- #2) RHP Seth Rosin (23): 3.34 ERA, 1.25 WHIP, 30 BB and 93 SO in 89.0 IP (39 G/10 GS) with Augusta. I actually think Rosin has a better chance to become a reliable asset in a major league rotation than Kickham, but my feelings here are biased since Seth pitched for the University of Minnesota. (For those of you keeping score, playing baseball for the Golden Gophers trumps my bias for guys from Kansas and Missouri.) At 6’5″ and 235 lbs, the St Paul native is a big boy with a durable frame and I’ve been a huge fan of his since his college days – even removing my Minnesota bias. Taken in the 4th round of the 2010 draft, I was elated that the Giants wound up with him as they have a track record of developing pitching talent and felt theirs was an organization he could thrive in. Primarily a three-pitch guy with a low-90s fastball, curve and changeup he was very impressive coming out of the bullpen in the Arizona Fall League and was touching 97 on the radar guns down there. San Francisco used him in the rotation, as a closer and as a set-up man in 2011 but I believe his true value lies as a starter. Hopefully the Giants give him a full season in that role to see what he can do.
- #3) C Andrew Susac (21): The team’s 2nd round pick out of Oregon State, Susac signed for $1.1 million but has yet to make his professional debut. He has plus power potential and should be solid defensively, but how much he will actually hit as a professional remains unknown.
- #4) OF Jarrett Parker (23): Hit 0.253/.360/.397, 25 2B, 13 HR, 20 SB, 74 BB and 144 SO in 571 PA (127 G) with San Jose. There’s a lot to like here as the Giants 2nd round pick from the 2010 draft has plus speed, an average arm and above-average power potential. However there are concerns about his ability to make contact and even the Cal League couldn’t mask that.
- #5) LHP Adalberto Mejia (18): 1.42 ERA, 0.87 WHIP, 8 BB and 71 SO in 76.0 IP (13 GS) with the DSL Giants. Signed out of the Dominican Republic for $350,000 in March of 2011, Mejia had little difficulty with DSL competition and his stat line alone merits his inclusion on this list. It’s not prudent to get too excited until we see how he transitions to the AZL and beyond but there’s a fair amount of intrigue and projection here.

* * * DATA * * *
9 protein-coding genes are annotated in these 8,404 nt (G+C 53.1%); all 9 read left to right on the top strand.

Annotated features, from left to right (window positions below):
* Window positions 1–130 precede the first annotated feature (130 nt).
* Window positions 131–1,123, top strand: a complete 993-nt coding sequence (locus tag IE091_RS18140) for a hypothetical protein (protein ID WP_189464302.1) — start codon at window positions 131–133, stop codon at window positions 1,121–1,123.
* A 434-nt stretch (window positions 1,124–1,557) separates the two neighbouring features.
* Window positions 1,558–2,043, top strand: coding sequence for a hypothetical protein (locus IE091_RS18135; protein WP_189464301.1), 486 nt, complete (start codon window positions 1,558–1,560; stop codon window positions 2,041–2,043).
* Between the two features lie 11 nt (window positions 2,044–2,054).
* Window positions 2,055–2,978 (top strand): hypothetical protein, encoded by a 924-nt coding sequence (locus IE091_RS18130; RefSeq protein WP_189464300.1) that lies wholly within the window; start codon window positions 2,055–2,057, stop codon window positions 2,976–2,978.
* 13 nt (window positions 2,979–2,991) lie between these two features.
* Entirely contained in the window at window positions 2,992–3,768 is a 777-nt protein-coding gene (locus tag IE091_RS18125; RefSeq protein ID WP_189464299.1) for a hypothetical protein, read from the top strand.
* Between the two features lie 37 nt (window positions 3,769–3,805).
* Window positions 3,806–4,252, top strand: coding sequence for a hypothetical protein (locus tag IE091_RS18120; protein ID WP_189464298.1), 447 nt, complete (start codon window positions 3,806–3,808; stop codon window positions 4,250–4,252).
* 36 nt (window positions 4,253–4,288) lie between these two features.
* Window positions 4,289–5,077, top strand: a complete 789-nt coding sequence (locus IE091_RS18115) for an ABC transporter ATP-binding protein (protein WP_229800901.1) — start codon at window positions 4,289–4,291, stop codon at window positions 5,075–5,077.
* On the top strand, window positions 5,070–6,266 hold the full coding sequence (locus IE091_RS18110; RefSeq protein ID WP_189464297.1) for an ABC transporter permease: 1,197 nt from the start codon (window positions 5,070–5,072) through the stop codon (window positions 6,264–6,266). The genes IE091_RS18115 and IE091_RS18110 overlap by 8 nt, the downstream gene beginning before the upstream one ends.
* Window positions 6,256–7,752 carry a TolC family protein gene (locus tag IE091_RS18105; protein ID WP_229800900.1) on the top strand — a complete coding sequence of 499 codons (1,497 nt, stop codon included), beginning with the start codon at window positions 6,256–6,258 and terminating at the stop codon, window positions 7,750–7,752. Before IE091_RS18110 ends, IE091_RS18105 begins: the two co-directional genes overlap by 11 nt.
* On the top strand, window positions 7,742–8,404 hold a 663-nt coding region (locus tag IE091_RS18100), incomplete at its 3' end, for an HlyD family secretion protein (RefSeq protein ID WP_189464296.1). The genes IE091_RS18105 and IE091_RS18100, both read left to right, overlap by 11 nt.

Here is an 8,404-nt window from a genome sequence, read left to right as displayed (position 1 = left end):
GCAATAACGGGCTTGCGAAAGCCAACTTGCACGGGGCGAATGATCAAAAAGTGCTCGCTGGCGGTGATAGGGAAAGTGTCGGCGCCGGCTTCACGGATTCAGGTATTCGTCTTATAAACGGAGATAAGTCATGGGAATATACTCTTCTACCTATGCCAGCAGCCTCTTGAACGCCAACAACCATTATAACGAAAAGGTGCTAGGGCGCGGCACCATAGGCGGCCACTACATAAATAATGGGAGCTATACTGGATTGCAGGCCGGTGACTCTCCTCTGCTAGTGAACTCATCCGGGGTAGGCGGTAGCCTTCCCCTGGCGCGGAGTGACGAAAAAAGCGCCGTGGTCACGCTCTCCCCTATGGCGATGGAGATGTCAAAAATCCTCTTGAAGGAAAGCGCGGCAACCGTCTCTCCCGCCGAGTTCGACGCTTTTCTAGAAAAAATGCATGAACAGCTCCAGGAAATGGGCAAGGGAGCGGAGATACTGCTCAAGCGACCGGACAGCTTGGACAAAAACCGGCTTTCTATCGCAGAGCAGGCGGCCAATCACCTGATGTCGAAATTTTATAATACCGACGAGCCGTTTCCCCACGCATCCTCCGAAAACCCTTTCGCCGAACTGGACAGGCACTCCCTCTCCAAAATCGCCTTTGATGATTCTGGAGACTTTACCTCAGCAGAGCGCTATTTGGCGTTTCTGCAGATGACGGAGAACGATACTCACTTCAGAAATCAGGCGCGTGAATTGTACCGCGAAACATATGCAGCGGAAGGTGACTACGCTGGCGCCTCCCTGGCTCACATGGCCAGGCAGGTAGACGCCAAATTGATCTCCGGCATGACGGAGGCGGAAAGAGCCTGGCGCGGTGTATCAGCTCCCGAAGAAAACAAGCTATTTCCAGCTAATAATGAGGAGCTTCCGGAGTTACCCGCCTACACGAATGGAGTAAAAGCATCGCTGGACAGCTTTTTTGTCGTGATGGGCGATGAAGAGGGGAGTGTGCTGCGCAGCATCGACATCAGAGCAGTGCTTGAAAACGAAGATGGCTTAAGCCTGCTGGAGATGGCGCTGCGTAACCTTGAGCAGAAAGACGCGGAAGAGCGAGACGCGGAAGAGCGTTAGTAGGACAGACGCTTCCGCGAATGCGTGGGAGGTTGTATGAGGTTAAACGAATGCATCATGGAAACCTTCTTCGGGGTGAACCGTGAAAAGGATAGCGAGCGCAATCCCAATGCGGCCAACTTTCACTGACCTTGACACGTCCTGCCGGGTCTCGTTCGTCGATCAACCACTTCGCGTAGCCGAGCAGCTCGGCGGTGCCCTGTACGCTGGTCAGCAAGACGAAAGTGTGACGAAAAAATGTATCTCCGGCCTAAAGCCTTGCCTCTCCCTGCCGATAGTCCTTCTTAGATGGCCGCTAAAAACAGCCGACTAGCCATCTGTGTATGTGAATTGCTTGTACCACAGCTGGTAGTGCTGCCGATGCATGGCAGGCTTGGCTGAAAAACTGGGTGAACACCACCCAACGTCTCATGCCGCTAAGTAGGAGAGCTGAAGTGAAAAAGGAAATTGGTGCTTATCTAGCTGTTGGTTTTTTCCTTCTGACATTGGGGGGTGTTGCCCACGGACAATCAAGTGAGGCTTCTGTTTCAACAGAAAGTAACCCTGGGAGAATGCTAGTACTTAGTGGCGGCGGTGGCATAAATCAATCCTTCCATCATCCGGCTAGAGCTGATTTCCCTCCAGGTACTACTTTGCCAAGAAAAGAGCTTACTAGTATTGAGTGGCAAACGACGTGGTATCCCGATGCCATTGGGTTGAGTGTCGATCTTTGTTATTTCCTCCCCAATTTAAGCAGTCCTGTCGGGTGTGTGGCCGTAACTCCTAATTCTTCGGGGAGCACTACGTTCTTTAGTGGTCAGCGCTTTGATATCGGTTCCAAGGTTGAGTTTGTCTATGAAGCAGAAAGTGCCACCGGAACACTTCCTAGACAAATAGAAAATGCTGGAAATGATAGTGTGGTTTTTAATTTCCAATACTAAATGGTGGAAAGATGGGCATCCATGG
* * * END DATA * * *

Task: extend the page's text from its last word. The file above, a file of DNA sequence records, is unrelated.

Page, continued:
- #6) LHP Josh Osich (23): San Francisco landed Osich with their 6th round pick in the 2011 draft but we’re still waiting for him to make his professional debut. A Tommy John surgery survivor, he throws in the 93-95 range with his fastball, plus changeup, and a slider that has potential. In terms of talent alone he deserves to be much higher on this list but he has a dubious injury history and he may be forced to develop as a reliever to save wear on his arm.
- #7) 1B Ricky Oropesa (22): Another 2011 draft pick that has yet to make his professional debut, the 3rd round selected Oropesa has above average raw power potential. How much he will hit and what he will bring to the table defensively remain to be seen.
- #8) SS Ehire Adrianza (22): Hit 0.273/.352/.434, 34 2B, 6 HR, 8 SB, 41 BB and 78 SO in 430 PA (94 G) with Augusta and San Jose. Aside from his time in the California League, Adrianza has shown very little with the bat but is a standout defensively. It’s his glove that will carry him and likely lead him to the majors in some capacity – likely as a middle infield backup.
- #9) OF Charles Jones (19): Hit 0.218/.322/.315, 6 2B, 2 HR, 4 SB, 15 BB and 48 SO in 146 PA (41 G) with Salem-Keizer. The Boonville, MO native was selected in the 7th round of the 2010 draft based on his physical projection. 87 games into his professional career he remains long on projection and light on results. The plus power potential and above average speed and arm are still there and he could move up prospect lists quickly if we see signs of development.
- #10) 3B Adam Duvall (23): Hit 0.285/.385/.527, 30 2B, 22 HR, 59 BB and 98 SO in 510 PA (116 G) with Augusta. Chris Dominguez gets more publicity, but Duvall was significantly better in the South Atlantic League as a 22-year old in 2011 than Dominguez was at age 23 in 2010. Duvall has better contact ablity, significantly better plate discipline and has shown better power production as well. He also made our 2011 SAL All-Star team but is still not highly thought of as a prospect.
The complete list of S2S 2012 Team Prospect Rankings can be found here.
For more on the Giants, check out Around the Foghorn.
Topics: Adalberto Mejia, Adam Duvall, Andrew Susac, Brett Pill, Charlie Culberson, Christopher Marlowe, Chuckie Jones, Clayton Blackburn, Conor Gillaspie, Ehire Adrianza, Eric Surkamp, Francisco Peguero, Gary Brown, Heath Hembree, Hector Sanchez, Jarrett Parker, Jesus Galindo, Joan Gregorio, Joe Panik, Josh Osich, Kyle Crick, Mike Kickham, Ricky Oropesa, San Francisco Giants, Seth Rosin, Tommy Joseph